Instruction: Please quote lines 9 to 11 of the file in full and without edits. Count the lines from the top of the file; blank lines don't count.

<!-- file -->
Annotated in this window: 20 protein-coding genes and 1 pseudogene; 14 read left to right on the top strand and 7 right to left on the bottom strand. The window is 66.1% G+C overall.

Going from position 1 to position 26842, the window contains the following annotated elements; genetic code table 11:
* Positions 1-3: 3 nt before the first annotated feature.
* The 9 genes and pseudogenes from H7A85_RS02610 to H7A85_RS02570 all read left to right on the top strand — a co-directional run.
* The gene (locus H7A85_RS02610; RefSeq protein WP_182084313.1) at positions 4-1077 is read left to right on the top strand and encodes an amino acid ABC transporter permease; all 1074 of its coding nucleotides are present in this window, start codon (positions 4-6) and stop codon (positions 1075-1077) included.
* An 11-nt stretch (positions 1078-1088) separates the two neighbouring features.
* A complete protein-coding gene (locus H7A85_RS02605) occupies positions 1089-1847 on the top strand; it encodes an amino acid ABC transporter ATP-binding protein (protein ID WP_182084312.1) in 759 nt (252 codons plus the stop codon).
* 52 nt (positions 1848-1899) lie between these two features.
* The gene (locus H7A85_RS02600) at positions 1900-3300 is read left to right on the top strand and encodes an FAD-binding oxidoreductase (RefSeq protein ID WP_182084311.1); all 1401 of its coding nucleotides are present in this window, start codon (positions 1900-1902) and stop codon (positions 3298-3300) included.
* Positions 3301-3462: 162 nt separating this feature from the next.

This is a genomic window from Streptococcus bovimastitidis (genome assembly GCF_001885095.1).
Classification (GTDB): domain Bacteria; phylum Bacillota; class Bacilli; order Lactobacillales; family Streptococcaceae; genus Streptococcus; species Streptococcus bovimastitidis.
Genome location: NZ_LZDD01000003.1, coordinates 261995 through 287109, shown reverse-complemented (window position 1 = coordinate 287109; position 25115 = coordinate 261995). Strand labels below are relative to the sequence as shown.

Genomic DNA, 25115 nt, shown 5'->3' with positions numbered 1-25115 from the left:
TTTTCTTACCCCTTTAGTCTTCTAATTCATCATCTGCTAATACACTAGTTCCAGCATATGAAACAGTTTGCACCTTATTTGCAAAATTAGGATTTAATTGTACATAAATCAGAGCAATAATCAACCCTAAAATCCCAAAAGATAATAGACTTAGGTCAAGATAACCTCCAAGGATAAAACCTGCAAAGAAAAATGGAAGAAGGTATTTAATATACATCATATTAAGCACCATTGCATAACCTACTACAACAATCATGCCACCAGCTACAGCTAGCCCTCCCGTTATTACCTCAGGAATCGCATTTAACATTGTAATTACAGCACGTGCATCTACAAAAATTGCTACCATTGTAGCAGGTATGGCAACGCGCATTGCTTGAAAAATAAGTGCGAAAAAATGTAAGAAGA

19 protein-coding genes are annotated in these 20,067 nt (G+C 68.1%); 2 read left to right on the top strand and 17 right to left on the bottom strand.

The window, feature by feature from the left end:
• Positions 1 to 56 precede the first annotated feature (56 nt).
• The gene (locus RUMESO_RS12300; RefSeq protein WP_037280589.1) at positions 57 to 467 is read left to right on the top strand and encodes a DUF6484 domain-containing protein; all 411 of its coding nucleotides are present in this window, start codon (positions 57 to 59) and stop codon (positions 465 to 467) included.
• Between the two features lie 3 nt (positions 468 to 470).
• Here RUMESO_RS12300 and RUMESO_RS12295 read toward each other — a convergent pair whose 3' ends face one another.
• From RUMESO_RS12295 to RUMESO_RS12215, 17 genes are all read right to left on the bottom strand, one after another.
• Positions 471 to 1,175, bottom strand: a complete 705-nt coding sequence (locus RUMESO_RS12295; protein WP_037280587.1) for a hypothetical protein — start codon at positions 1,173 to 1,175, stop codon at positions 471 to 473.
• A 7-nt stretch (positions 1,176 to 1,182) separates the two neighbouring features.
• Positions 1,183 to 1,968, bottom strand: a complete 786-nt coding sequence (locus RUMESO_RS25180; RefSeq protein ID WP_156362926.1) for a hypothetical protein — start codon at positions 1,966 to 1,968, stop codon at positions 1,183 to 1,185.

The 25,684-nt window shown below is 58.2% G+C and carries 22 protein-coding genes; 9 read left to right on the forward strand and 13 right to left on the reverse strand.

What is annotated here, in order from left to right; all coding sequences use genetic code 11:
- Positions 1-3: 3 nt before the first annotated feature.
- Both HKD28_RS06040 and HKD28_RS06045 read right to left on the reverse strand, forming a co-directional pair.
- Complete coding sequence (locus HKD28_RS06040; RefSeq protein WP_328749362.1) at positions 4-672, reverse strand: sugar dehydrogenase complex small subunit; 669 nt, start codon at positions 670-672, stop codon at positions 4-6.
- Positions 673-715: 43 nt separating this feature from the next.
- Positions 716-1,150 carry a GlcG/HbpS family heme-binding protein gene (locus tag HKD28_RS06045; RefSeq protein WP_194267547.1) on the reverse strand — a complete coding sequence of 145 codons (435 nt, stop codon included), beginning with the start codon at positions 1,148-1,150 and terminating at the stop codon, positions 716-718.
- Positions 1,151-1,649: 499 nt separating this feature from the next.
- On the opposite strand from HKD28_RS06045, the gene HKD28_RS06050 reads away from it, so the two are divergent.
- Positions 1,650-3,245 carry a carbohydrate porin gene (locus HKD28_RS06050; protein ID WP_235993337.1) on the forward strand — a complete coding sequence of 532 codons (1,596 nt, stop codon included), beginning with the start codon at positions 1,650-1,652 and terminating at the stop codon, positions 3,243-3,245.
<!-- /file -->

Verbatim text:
* The gene (locus H7A85_RS02600) at positions 1900-3300 is read left to right on the top strand and encodes an FAD-binding oxidoreductase (RefSeq protein ID WP_182084311.1); all 1401 of its coding nucleotides are present in this window, start codon (positions 1900-1902) and stop codon (positions 3298-3300) included.
* Positions 3301-3462: 162 nt separating this feature from the next.

This is a genomic window from Streptococcus bovimastitidis (genome assembly GCF_001885095.1).